For the first time in over a decade, the economic climate seems to be pushing students towards emigration. Sisi Rabenstein and Natalie Voorheis examine the student attitude towards this life-changing proposition.
As the all-consuming recession refuses to subside, the prosperity and job security that the Celtic Tiger brought us seems to have disappeared. As a result, many students face the prospect of emigrating, as the employment they thought was a certainty is not forthcoming.
However, employment and economic reasons are not the sole motivation pushing students towards emigration; social aspects and an appetite for something new act to entice a new breed of Irish emigrants away from native soil.
With the news that 20,000 people are expected to emigrate in search of employment next year, the question concerning many UCD students is how this recession will affect their chances of finding a job upon graduation.
Acting Director of the UCD Career Developments Centre, David Casey emphasised that the usual recruiters for UCD graduates are confident in the face of the economic downturn. “We had over sixty companies here at our recruitment fair and a lot of them have vacancies for students.”
Employer Liaison Adviser at the Career Developments Centre, Joan Gallagher echoed this, adding “what we have found so far, with the employers who would be our regular recruiters is that a number of them, thankfully, still expect to recruit the same numbers as last year.”
Casey also commented that an increased interest in fourth- level education has come to light. He said, “We’re getting an increased number of students interested in completing a graduate study course, a masters or a grad diploma afterwards.”
Accrediting this to the increased competition between graduates for a dwindling number of jobs, Casey commented on the changing behavior of employers by saying that “they have reduced numbers so they’re looking for top quality students.”
“I think it’s a little bit too early, for graduates to say, ‘I need to go, because I can’t get a job here’, they haven’t really yet been put into that situation”
When asked how he expected the trend in emigration to take shape, Casey said that he thought the traditional ‘year out’ taken by many students to travel overseas would be prolonged and graduates would be likely to stay overseas for some time to obtain worked.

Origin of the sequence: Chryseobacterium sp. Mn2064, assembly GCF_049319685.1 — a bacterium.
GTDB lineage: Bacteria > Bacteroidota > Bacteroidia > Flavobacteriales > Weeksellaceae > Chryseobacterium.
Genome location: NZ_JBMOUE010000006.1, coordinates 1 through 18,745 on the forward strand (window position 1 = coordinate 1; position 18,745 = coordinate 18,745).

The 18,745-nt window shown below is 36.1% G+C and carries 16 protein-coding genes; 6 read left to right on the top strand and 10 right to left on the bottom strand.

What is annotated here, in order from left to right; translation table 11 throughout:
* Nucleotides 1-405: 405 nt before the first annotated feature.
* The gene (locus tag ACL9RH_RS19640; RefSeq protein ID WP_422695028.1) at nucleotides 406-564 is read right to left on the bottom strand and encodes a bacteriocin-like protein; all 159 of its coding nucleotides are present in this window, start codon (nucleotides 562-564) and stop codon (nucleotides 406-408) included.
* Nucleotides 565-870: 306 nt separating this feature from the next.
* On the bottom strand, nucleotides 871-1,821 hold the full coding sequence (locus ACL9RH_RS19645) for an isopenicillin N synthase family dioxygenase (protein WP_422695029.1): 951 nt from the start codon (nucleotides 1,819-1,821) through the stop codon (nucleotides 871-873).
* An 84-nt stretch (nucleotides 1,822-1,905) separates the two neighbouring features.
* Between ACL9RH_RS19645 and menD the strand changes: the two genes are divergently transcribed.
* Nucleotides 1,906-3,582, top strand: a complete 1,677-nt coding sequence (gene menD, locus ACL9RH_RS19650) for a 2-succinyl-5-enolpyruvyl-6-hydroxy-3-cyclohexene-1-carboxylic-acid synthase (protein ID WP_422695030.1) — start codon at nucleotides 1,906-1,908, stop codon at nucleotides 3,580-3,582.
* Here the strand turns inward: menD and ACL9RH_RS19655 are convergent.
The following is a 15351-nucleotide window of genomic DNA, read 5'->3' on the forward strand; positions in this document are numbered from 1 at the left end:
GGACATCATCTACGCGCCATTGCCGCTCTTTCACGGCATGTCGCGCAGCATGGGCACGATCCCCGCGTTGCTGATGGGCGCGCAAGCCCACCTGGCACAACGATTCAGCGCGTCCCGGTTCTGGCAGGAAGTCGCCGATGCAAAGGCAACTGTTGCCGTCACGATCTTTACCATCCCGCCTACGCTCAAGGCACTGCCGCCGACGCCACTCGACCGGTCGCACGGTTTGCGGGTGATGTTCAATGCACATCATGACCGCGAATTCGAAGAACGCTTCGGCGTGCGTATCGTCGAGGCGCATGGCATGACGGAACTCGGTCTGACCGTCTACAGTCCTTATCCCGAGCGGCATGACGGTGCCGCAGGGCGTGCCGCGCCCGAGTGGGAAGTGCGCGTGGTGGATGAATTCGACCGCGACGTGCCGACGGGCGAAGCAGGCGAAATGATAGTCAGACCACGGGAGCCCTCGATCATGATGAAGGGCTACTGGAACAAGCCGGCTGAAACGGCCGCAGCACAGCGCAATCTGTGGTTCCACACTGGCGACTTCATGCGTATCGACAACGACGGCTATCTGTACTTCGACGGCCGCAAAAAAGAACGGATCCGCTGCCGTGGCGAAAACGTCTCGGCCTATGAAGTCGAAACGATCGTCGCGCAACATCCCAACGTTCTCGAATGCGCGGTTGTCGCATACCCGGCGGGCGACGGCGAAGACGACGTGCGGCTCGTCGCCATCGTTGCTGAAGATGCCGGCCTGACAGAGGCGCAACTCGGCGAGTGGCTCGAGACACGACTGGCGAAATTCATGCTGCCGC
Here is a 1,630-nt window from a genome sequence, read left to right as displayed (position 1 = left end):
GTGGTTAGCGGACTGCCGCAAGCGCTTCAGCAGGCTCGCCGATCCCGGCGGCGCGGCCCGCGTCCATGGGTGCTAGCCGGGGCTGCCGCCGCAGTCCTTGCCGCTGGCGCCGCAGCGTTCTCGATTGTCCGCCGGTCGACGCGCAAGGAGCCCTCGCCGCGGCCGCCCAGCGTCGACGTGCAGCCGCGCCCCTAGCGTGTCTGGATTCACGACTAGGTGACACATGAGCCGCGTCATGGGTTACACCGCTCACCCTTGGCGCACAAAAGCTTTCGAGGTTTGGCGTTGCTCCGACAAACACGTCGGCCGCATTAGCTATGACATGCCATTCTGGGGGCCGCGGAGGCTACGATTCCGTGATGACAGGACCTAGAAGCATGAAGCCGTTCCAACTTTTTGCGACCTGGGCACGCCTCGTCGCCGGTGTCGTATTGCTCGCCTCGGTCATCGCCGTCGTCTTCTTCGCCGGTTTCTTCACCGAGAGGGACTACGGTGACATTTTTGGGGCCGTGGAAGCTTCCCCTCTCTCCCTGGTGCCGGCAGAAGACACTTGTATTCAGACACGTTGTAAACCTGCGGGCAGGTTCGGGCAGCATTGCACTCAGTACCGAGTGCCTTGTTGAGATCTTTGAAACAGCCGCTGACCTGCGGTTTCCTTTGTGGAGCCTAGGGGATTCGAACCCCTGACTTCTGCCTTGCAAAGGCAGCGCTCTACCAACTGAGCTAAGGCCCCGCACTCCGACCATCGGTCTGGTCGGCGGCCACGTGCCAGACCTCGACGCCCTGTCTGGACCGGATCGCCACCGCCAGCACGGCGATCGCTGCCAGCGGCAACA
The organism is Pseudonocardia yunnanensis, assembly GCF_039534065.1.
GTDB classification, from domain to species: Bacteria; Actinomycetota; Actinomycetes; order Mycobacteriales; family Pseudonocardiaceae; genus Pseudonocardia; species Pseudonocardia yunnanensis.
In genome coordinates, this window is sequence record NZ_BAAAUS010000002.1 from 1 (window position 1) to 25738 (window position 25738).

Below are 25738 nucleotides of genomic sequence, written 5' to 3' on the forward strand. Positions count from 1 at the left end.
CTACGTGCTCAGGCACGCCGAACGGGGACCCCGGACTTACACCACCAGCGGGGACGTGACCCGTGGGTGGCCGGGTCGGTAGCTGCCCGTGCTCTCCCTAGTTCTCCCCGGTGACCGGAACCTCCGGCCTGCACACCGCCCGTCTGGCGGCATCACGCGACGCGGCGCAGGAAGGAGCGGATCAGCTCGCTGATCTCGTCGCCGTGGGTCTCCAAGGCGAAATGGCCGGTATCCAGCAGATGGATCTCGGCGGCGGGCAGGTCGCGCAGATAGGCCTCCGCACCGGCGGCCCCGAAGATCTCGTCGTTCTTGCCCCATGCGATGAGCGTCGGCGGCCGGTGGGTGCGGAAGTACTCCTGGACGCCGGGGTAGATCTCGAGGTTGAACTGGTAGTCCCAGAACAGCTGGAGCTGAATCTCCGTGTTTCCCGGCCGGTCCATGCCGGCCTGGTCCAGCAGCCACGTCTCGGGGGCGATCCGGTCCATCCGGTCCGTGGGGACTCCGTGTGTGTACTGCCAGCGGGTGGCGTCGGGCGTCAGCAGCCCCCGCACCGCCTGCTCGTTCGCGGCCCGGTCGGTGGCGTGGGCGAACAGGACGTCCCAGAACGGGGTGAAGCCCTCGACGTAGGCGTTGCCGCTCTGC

“People are still interested in taking the year out to go travelling and some people might say that they might extend that while they’re out there, so they’re not going out with the initial emigration term but they’re looking around at what opportunities are readily available out there, for them to start work.”
Traditional routes for emigration, including Australia, are destinations favored by young people of this country as so many generations of families and friends have already paved the way of this route. However, students are also studying their possible destinations and the considering areas such as Japan and the Far East.
Casey and Gallagher stressed that it is important to note that the recession is in its early days yet and it is vital not to panic about future prospects. The exact extent of the problem is, as yet, unknown but will be determined after Christmas when students begin to receive job offers.
Gallagher commented, “I think it’s a little bit too early, for graduates to say, ‘I need to go, because I can’t get a job here’, they haven’t really yet been put into that situation yet.”
When speaking on the gravity of the situation facing students in these coming years, Gallagher made sure to mention that employment opportunities comes in cycles.
“There have been good times and bad times for graduate recruitment. Graduates are very resilient and there may be a shift in the kind of work they undertake if something in their discipline is no longer readily available they might just change feet.”
This view sheds a positive light on it all, implying that no matter what difficulties are to be faced, a well grounded student, one who plans ahead and works hard, will fair relatively well compared to those who don’t have the benefits of university education.
This is a view echoed by Casey when he advised students to prepare a “very good CV and a good cover letter, avoid a one size fits all CV and focus on undergraduate results because that will be your gateway to graduate study, or to employment because employers will look at what your results are first, second and third year.”
General opinion is that to achieve success in this economic dark time, a student must know what they want, prepare a strong resume and stand out from the crowd, all of which can be achieved through focused study and active participation in what interests you.
Read more: The student perspective on emigrating for work or study.